Paul Daley came to the Shulgin farm in 2007, to help in the lab after Sasha’s eyes failed due to macular degeneration. Recently the pair was working on techniques for growing peyote, for such time as this becomes legal for the Native American Church. Another project seeks to help cluster headache sufferers with an efficient synthesis for 2-bromo-LSD. 2-bromo-LSD is not a psychedelic or an interesting head drug of any sort, except that it aborts clusters of “suicide headaches” said to be among the most physically excruciating of all human experiences. Shulgin and Daley were working on improving the synthesis of an unapproved drug with little hope for running the approval gauntlet — suggesting that they might have been hoping for others to distribute 2-bromo-LSD in an underground fashion, just as earlier circles of doctors did with MDMA. Their allies in the 2-bromo-LSD project are the Cluster Busters, a patient organization.

In 2013, Daley reported that 87-year-old, blind, dementia-addled Sasha was still joining him in the lab every day. Sasha was no longer on top of the work but he hung around in the lab and cracked corny jokes about whatever was going on. Those are some of the best things about working as a chemist anyway.

Sasha is survived by his wife Ann, a writer and lay therapist with valuable contributions in PiKHAL and TiKHAL. I find her work on integrating the shadow to be especially interesting and useful. She was also a great support to Sasha, taking care of him when he was ill, and cooking meals for the Sunday experiments.

There is every reason to believe that when these drugs are freed from their taboo status, they will allow us to make strides towards physically understanding the brain-mind correlation, and relieve vast amounts of human suffering. It will take dozens of scientists decades just to chase down all of the suggestions mentioned in PiKHAL and TiKHAL.

Some may eulogize Shulgin as a colorful character, “Dr. X, the inventor of ecstasy” or the like, but understand that Shulgin’s work is just the beginning of an unfolding Big Bang in mind science and medicine. After the superstitious and ignorant Church (of unlimited government authority) stands out of the way, we’ll recognize Shulgin as a giant of science like Galileo or Einstein.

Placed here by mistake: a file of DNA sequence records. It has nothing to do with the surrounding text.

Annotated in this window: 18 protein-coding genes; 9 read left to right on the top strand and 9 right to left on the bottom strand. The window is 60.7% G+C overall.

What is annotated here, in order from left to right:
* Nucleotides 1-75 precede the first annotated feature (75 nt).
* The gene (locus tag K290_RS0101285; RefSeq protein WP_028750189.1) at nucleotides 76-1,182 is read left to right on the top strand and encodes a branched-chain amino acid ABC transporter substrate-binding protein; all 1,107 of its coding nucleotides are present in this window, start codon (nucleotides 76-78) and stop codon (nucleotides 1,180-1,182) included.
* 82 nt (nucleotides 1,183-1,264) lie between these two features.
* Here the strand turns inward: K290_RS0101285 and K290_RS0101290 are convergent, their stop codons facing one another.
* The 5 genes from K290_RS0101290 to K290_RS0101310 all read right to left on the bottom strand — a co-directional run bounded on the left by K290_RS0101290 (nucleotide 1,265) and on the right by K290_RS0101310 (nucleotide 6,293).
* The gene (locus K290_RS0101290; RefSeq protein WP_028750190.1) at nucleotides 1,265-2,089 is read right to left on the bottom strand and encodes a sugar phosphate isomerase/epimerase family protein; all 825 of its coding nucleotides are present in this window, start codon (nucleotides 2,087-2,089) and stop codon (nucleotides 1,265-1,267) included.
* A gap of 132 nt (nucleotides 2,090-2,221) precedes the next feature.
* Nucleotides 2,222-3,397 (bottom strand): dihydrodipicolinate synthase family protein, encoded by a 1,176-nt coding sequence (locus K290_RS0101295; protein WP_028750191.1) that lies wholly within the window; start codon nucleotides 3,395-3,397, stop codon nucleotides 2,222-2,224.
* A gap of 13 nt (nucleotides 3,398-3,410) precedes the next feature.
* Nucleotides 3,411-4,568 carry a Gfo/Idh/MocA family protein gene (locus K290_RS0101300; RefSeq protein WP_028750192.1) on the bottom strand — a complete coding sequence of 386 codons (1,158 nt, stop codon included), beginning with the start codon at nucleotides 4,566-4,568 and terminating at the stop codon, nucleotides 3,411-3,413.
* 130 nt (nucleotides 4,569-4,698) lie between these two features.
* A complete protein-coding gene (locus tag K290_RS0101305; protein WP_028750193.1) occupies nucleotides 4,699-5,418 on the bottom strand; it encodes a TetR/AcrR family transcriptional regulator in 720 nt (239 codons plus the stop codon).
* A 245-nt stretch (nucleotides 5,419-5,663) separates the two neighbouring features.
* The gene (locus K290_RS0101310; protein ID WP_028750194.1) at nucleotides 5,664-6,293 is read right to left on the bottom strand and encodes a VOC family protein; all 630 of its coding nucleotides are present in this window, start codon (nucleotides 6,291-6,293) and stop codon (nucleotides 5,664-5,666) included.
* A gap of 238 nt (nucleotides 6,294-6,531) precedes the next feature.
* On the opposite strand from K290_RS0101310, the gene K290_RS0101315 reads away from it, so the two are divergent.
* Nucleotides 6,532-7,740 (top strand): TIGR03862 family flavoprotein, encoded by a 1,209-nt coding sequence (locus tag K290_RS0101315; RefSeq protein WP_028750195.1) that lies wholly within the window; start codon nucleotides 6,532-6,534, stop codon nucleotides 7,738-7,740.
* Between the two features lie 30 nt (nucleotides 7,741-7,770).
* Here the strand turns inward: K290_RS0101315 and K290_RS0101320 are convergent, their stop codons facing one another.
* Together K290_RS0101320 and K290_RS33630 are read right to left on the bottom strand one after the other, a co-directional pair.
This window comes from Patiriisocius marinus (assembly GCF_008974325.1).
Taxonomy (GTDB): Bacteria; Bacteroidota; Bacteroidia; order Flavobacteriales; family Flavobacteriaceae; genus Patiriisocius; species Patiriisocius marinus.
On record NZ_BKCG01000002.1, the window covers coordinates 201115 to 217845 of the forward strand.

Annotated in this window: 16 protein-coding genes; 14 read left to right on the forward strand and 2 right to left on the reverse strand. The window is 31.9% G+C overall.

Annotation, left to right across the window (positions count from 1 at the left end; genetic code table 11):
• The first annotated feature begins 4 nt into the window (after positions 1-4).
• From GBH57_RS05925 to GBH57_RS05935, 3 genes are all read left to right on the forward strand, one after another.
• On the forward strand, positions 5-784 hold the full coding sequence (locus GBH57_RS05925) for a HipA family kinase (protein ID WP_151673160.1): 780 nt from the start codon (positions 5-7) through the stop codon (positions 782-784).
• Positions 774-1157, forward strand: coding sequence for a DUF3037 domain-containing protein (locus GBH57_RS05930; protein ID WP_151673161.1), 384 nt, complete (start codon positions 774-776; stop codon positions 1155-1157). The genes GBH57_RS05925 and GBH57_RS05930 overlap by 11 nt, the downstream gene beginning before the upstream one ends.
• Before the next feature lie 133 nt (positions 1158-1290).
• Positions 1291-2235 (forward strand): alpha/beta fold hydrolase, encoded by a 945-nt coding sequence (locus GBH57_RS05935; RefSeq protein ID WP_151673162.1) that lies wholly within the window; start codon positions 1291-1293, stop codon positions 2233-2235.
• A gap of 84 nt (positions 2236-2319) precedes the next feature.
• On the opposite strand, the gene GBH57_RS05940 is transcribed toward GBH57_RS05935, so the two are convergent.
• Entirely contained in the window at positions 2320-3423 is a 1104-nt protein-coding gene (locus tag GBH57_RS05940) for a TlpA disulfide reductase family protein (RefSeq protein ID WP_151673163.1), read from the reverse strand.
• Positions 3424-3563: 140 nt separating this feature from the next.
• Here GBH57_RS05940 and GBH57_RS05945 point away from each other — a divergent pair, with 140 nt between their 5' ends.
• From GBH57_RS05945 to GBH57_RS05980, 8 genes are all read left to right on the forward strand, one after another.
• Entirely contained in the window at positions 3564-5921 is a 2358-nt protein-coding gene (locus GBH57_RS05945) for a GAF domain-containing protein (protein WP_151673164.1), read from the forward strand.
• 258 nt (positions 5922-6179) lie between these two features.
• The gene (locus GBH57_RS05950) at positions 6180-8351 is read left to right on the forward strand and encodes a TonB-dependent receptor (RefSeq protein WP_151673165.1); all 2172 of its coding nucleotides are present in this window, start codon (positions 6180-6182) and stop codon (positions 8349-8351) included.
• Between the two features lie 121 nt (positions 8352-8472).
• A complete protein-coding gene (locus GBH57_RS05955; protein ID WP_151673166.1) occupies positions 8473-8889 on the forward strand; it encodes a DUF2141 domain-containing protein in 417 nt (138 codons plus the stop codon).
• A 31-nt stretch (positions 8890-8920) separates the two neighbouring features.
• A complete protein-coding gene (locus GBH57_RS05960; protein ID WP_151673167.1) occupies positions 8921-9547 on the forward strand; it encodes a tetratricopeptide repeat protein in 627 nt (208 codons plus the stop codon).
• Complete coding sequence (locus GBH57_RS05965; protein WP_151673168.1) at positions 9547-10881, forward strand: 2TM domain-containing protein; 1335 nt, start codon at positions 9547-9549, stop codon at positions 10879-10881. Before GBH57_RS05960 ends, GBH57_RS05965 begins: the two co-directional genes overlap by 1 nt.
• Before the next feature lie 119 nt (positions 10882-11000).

The Vipers are Winning

From the 1920’s on, certain jazz musicians were known to smoke cannabis before playing, as it is a performance-enhancing drug for musicians. It reduces creative inhibition to some extent, opens up the flow of emotion, allows for a richer experience of sound, and most crucially, it slows the perception of time, allowing for quicker or more considerate improvisation.

The musicians who relied heavily on cannabis were called “vipers,” and you can get a great look at their culture by reading Really the Blues by Mezz Mezzrow. He was a Jewish convert to Blackness, about equally well-known for his clarinet playing and for selling joints in jazz clubs. (Youtube, of course, is populated with viper songs probably posted in violation of copyright, for which reason I would never, ever encourage you to listen to them.)

Harry Anslinger, head of the Federal Bureau of Narcotics, kept a file on “Musicians and Marijuana” and persecuted jazz vipers to the best of his ability. He ran into certain areas of resistance, such as a unionized Hollywood that refused to narc out its people, and a flood of hate mail that resulted when he told the U.S. Senate that he needed more agents to hunt musicians — “And I don’t mean good musicians — I mean jazz musicians.”

The war on marijuana has never been anything but cultural: waged by people who don’t like the music, don’t like Mexicans and “Negroes,” don’t like tie-dye or long hair on men, etc. Other prohibited drugs are known to cause problems for their users and neighborhoods, but marijuana is conspicuously safer than alcohol or even caffeine. Many people have been imprisoned or had careers ruined over an argument about which cup of tea.